Outbound marketing – Unlike its inbound counterpart, outbound marketing requires employees to seek out and convert prospects and leads. This often includes cold calling, emailing and visiting leads in attempts to gain their business.

Prospect – Someone interested in becoming a customer, but isn’t yet ready to make a purchase. Unlike a lead, prospects are those who have been qualified (usually by a marketing or sales team) as more serious potential buyers. Finding prospects is important because it helps companies avoid wasting time with unqualified leads.

SQL (sales qualified lead) – This is an abbreviated term given to a lead with the means and ability to purchase your products or services. Many companies do this by utilizing lead scoring, which is to evaluate how often leads interact with your company. Generally, the leads who spend the most time talking to your employees and/or interacting with your website are more likely to become prospects.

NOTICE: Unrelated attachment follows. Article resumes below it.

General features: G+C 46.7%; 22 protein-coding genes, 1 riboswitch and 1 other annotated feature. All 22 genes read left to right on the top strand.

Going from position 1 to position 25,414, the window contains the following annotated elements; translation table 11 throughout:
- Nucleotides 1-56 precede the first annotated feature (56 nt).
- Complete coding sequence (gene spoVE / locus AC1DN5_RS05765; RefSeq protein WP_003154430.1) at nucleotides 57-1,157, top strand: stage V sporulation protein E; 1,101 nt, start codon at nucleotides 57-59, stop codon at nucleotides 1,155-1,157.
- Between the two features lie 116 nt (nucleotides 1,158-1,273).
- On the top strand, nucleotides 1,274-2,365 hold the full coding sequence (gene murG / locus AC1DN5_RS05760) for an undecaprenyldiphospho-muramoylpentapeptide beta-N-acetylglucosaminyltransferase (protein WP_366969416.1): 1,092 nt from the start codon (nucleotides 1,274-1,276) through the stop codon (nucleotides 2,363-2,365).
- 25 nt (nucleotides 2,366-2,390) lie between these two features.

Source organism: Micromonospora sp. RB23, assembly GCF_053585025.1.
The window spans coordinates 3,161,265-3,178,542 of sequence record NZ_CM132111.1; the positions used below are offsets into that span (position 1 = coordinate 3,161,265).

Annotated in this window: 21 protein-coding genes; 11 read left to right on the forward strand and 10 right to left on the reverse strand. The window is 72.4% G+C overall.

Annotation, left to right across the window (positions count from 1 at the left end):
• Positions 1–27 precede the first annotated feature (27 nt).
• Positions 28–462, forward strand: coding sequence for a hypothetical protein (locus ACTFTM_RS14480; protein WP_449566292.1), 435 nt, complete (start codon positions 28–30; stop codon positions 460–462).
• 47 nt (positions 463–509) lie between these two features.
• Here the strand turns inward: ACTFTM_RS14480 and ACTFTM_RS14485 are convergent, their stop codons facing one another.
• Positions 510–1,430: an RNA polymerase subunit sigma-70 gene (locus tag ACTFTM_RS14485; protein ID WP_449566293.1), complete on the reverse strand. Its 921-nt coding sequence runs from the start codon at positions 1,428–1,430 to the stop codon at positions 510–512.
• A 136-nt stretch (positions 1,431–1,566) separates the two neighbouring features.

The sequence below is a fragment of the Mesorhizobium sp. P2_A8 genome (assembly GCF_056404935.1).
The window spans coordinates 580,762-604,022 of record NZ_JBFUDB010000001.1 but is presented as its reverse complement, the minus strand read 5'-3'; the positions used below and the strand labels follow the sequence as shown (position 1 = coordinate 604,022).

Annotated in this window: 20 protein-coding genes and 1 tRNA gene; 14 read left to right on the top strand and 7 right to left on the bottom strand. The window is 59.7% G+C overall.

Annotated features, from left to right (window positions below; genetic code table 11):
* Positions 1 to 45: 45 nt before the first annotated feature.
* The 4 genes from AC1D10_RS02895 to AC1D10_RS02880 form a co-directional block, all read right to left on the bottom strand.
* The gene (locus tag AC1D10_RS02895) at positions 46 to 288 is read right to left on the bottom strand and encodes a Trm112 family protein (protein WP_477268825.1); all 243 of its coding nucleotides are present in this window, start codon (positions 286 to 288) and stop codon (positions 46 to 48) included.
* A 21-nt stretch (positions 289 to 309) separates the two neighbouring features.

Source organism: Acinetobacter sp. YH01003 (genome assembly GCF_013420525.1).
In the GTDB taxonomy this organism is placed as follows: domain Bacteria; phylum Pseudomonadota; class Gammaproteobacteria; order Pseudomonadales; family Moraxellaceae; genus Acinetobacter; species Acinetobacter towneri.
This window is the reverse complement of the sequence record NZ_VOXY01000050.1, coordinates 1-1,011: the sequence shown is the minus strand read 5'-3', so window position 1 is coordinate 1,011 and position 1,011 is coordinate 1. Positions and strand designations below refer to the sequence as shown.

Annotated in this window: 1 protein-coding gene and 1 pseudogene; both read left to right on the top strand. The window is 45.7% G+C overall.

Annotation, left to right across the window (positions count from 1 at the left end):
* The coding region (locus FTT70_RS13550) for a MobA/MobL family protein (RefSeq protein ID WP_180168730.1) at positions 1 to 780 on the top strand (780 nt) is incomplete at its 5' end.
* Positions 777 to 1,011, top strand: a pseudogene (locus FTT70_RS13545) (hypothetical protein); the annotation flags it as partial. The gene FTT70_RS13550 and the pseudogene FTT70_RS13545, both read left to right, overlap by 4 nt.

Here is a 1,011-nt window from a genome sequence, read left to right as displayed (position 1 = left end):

Digital marketing jargon

Now more than ever, companies are executing digital strategies with stellar results. With that said, digital marketing is full of terms and abbreviations that can leave anyone scratching their head in confusion. Here is a breakdown of several popular digital marketing terms.

Backlinking – This is the process of creating a digital link that goes from one website to another one. External linking connects one website to others, while internal linking occurs when a website links to another page of its own website.

Conversion rate – After a website visitor completes the action a company wants them to do, it results in a conversion. A conversion rate is the basic equation used to calculate the chances or odds of this happening. It ultimately points to the success or failure of a marketing program.